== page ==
TERENCE SMITH: In his announcement, Dan Rather said his last night in the anchor chair at the CBS Evening News would be March 9 of next year, 24 years to the day after he took over from the retiring Walter Cronkite.
Some months ago, NBC announced that Tom Brokaw, the anchor of the NBC Nightly News, will step down Dec. 1, after a 22-year run. He will be succeeded by Brian Williams.
Joining me now to discuss these changes is Ken Auletta, who chronicles the media industry for the New Yorker. Ken, welcome.
KEN AULETTA: Thanks, Terry.
TERENCE SMITH: This Rather announcement and its timing, what do you make of it?
KEN AULETTA: Well, I mean, obviously if you're Dan Rather you're in your 24th year of being an anchor, 50th year of being a reporter.
You've got this report coming out -- probably in a couple weeks -- and you're concerned that it's going to cast a pall after your career, a cloud over your reputation.
You say let me get ahead of the cycle here and let me announce my departure on my terms and try and avoid that cloud. Now, I don't know what that report is going to say and I don't think Dan Rather knows what that report is going to say but this is his way, I think, of trying to control his own exit.
TERENCE SMITH: All right. This report that you're referring to is an investigation of the case involving the documents on President Bush's National Guard Service. There's a two-man panel looking into it, and their report is expected soon. So to some degree you see this as anticipatory for that?
KEN AULETTA: I do. And I think by the way it's something that any of us in Dan Rather's shoes would do the same thing. We would say, I want to be able to look my grandchildren in the eye if I return to Texas as Dan Rather and they say, grandpa, what kind of career did you have? And I want to say I had a noble career and I did these following stories and I had things I'm really proud of. On the other hand, I don't want to be talking to them about a mistake that was made on Sept. 8 when CBS did make a mistake and aired a report where they didn't have full confidence and knowledge of the documents they were airing and then for the next 12 days did not make a full disclosure -- until 12 days later that they made some mistakes.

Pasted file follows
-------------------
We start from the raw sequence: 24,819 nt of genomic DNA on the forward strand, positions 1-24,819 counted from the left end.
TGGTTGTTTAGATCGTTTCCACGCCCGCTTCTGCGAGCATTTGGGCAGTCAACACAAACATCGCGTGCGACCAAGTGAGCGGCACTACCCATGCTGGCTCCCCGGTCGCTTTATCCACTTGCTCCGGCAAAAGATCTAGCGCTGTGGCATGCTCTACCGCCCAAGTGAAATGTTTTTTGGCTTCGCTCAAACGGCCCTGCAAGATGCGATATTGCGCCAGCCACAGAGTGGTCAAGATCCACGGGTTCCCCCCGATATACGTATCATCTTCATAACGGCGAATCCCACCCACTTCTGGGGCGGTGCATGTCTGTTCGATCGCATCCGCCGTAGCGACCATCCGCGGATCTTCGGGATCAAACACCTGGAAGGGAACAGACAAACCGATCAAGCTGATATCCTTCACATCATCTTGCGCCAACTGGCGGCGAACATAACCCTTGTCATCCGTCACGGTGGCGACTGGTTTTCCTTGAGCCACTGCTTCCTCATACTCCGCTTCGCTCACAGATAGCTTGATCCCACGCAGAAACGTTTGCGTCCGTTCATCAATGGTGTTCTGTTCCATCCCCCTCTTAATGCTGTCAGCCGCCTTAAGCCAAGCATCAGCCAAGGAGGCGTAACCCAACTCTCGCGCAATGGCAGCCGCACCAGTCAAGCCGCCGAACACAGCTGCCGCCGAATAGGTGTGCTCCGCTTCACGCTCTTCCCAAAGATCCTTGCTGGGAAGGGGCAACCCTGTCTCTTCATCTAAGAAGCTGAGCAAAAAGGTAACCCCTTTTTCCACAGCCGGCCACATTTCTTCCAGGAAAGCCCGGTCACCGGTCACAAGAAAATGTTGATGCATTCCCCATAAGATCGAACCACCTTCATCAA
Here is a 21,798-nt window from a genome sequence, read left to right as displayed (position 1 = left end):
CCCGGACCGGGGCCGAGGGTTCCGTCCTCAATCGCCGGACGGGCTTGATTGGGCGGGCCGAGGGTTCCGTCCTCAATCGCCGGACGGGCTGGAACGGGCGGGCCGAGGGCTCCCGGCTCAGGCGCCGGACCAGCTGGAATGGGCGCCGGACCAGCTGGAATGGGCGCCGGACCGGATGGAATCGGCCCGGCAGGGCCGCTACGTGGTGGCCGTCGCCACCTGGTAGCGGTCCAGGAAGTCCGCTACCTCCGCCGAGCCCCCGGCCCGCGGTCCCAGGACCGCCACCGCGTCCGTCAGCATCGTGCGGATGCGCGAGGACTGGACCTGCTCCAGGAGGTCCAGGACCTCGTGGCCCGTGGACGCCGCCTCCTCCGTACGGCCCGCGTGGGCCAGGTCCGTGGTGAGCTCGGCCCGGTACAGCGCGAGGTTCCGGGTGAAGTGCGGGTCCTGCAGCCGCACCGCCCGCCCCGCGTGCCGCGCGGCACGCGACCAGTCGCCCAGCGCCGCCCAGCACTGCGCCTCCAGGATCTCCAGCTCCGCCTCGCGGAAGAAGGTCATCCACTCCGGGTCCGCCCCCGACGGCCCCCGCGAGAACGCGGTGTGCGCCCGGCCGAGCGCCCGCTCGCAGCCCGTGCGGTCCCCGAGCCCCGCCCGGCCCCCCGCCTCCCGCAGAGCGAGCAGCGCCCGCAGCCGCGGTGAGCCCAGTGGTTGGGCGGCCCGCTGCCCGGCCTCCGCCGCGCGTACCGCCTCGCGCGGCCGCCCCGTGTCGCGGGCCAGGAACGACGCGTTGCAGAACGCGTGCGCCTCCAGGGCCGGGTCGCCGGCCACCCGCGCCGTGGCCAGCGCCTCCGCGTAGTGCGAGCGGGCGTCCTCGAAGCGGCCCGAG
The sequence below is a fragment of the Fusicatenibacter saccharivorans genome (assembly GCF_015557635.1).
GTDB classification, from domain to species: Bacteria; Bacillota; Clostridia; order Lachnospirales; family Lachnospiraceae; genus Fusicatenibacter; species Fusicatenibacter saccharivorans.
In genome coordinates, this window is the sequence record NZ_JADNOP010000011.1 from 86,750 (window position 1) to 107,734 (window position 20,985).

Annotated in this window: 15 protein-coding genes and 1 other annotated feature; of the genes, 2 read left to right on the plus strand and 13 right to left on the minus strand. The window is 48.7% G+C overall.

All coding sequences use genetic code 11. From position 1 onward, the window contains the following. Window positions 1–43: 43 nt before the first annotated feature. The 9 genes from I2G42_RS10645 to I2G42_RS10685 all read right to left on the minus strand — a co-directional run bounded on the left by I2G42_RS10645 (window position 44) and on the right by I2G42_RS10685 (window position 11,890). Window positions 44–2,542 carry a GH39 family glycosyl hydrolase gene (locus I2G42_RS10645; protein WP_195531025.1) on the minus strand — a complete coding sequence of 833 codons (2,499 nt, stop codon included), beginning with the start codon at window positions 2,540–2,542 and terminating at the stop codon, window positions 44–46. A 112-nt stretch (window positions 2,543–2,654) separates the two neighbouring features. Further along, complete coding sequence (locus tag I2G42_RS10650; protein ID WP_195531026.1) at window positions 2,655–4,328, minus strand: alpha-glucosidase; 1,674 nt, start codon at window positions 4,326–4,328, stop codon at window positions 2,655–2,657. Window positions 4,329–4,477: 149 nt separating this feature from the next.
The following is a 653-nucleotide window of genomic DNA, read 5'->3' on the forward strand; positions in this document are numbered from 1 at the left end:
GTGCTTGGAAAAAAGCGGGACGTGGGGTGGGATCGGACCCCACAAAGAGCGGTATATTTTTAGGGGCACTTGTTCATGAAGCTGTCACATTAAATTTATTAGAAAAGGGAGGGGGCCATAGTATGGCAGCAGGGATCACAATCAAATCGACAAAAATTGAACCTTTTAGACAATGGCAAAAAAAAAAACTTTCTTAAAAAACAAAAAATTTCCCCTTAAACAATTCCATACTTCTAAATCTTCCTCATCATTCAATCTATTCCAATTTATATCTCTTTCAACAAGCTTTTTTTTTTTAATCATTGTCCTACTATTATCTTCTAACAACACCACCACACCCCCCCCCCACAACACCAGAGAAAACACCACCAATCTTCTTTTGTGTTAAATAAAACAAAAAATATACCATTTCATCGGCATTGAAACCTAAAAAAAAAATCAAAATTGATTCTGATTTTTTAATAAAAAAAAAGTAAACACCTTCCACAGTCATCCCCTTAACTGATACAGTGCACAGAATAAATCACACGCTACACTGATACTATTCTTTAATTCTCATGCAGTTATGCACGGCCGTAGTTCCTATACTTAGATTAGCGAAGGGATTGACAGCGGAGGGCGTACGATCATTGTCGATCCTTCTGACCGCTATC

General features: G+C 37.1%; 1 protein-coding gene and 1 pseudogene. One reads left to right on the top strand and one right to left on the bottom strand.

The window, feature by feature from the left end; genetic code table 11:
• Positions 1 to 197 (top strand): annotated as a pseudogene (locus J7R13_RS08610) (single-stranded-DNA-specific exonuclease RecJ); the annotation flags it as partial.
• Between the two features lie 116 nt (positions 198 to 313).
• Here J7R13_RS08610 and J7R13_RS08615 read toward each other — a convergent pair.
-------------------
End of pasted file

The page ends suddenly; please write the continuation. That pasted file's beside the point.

So there were mistakes made, but there are in the span of Dan Rather's career a blip.
TERENCE SMITH: If the report, as some suggest, is in fact critical of Dan Rather himself individually and yet he has months to go in the anchor chair, does that put CBS News in an awkward position?
KEN AULETTA: Well, I think less awkward by the fact that he's announced he's stepping down on March 9. He gets ahead of the report.
If he had waited and the report came out -- and let's say that arguably it was very severely critical of Dan Rather -- then I think CBS would be in more of a box than they are today. Because then what they could say when the report comes out in a couple of weeks, well, we already have an announcement that Dan Rather who has distinguished himself in 24 years in the anchor chair is leaving in March and we're going to spend this next period of time figuring out who our next anchor is.
What they have to hope at CBS is that they don't have to answer more questions than that. They may have to answer questions. Who are the people they're going to lay off or fire because of this report if the report is savage enough.
TERENCE SMITH: Dan Rather has long been a polarizing figure and especially the target of conservative critics and I wonder how you see him in that context this day?
KEN AULETTA: Well, you know, it's interesting, Terry. One of the things an anchor really wears several different hats. One hat they wear is as the genial host. They are entering your living room every night. They're offering you a menu of the choices of news for that day that they are presenting and usually doing it in a very even-handed fashion.
The other hat they sometimes wear is as an aggressive reporter. Now Dan Rather wearing the aggressive reporter hat tended to engage in less foreplay than, say, Tom Brokaw or Peter Jennings did, tended to be more of a "punch you in the nose" kind of an anchor.
I think it sometimes jarred people. They couldn't get over what happened to the genial host who'd suddenly become this punch 'em in the nose reporter? And I think Rather has done that. Now in his view of himself, he's proud of that.
He's proud of the fact that he's been a tough reporter. They're all tough and good reporters, these anchors. They have a terribly difficult job to do.
But Dan Rather, if you look at the poll measurements that networks do -- and they all claim not to, but they do, do them -- there are two essential measurements for an anchor. One is what is his or her authority rating? Do people think of that person as authoritative? The second is what is their likeability? Now it happens that anchors tend to have a very high authority rating. Rather does and Brokaw and Jennings do. But the likeability rating, Dan Rather's is lower than the other two anchors. And that accounts in part for his lower ratings.